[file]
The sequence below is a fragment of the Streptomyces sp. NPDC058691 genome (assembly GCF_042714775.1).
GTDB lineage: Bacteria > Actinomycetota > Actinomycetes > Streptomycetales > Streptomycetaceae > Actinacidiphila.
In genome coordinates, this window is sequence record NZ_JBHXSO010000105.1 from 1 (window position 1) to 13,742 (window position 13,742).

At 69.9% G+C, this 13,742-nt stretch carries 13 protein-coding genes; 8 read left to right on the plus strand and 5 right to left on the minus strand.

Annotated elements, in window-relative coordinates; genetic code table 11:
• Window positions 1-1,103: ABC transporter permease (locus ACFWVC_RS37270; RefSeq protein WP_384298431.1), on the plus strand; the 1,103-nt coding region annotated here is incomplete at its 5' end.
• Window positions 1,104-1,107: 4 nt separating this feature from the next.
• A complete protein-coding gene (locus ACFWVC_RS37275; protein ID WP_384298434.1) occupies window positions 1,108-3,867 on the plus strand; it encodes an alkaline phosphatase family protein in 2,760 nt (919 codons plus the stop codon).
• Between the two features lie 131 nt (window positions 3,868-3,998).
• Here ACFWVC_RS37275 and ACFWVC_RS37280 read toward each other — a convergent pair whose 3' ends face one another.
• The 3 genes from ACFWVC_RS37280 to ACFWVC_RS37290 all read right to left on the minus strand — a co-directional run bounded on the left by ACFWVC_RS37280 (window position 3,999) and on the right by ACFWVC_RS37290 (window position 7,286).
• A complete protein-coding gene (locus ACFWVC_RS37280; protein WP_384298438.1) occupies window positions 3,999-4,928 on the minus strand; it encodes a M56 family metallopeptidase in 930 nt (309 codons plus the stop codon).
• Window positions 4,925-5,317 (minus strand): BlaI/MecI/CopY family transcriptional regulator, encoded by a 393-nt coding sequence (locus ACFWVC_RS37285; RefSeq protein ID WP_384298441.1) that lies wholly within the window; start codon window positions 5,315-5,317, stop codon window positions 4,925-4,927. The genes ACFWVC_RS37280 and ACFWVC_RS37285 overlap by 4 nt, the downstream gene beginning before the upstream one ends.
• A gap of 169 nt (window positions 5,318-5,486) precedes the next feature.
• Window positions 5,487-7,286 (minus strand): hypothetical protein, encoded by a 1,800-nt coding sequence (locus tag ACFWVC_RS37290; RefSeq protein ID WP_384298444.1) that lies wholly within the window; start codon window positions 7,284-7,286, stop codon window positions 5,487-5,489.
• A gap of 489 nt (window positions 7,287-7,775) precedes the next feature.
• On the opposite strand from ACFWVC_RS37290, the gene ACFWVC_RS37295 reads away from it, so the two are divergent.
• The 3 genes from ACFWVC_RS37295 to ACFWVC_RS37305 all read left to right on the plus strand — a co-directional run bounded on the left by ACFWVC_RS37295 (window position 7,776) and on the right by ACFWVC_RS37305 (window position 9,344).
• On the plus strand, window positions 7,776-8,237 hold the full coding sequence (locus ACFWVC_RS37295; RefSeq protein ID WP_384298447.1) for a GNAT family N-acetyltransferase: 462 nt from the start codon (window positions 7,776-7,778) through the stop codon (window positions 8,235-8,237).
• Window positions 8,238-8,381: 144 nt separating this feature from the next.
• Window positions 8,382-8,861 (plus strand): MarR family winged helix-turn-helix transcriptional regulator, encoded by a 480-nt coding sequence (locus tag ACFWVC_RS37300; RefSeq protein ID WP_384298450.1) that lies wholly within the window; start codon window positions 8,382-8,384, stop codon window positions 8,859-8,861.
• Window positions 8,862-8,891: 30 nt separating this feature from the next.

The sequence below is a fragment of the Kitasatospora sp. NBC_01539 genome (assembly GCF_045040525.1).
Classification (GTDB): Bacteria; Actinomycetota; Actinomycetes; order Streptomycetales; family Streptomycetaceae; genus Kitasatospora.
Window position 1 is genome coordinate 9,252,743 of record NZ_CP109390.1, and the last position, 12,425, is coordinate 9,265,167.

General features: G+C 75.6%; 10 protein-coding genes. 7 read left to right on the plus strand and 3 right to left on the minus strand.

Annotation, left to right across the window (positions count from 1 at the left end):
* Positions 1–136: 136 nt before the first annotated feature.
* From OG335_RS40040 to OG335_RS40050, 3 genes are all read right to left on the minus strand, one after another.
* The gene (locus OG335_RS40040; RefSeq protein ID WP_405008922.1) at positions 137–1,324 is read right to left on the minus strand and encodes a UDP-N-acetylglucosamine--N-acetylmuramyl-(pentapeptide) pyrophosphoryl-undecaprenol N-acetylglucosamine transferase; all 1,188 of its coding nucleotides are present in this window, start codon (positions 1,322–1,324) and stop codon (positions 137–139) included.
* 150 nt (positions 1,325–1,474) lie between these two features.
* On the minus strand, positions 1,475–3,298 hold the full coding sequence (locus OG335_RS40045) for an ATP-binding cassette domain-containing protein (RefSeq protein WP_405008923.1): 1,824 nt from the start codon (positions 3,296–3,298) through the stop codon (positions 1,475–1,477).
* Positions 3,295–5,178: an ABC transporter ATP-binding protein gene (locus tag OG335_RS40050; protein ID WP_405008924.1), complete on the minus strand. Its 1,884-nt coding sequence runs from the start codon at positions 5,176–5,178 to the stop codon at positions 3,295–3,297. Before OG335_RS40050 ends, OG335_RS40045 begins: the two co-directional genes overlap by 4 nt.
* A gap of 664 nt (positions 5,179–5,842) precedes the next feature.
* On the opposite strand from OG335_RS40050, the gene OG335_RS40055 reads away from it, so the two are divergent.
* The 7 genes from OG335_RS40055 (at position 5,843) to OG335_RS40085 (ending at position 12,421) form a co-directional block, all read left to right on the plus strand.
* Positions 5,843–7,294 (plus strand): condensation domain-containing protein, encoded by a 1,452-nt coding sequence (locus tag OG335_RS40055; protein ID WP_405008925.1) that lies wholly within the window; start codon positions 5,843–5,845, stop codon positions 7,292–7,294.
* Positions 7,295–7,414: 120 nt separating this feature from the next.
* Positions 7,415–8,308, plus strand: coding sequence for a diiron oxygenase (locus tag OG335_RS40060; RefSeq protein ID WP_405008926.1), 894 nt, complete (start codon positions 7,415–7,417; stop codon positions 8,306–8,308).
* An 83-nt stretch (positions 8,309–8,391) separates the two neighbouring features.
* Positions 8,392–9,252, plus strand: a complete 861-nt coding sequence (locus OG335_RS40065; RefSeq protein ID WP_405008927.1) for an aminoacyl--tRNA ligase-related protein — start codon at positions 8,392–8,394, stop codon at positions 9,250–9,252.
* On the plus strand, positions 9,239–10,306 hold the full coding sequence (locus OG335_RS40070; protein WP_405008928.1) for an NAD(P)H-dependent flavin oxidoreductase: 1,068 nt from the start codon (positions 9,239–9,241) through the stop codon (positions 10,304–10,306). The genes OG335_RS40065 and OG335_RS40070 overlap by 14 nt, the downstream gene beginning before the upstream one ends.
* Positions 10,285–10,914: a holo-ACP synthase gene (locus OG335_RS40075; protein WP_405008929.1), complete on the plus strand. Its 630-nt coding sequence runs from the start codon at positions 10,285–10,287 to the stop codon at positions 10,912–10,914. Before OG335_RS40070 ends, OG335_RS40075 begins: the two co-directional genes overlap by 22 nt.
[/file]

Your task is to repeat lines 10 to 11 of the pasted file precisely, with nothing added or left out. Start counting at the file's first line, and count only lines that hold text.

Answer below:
• Here ACFWVC_RS37275 and ACFWVC_RS37280 read toward each other — a convergent pair whose 3' ends face one another.
• The 3 genes from ACFWVC_RS37280 to ACFWVC_RS37290 all read right to left on the minus strand — a co-directional run bounded on the left by ACFWVC_RS37280 (window position 3,999) and on the right by ACFWVC_RS37290 (window position 7,286).